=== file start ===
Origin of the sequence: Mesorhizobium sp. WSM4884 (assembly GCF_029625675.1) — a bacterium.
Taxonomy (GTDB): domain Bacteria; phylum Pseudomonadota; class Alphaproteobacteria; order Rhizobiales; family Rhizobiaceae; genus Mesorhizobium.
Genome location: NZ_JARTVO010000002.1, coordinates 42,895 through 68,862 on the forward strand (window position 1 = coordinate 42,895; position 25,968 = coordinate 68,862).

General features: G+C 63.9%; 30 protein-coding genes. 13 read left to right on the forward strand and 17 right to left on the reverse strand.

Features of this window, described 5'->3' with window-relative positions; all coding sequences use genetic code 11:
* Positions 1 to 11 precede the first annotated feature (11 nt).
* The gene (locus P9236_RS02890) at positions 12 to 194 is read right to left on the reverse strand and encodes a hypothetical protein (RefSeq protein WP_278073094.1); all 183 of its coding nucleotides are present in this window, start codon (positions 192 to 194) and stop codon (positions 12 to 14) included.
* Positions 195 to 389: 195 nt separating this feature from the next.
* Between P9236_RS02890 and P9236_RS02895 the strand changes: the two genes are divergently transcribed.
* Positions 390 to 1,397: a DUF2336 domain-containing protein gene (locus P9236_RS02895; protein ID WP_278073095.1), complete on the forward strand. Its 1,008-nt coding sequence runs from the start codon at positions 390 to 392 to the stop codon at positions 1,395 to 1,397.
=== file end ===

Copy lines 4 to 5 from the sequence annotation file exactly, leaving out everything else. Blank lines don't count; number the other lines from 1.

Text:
General features: G+C 63.9%; 30 protein-coding genes. 13 read left to right on the forward strand and 17 right to left on the reverse strand.

Features of this window, described 5'->3' with window-relative positions; all coding sequences use genetic code 11: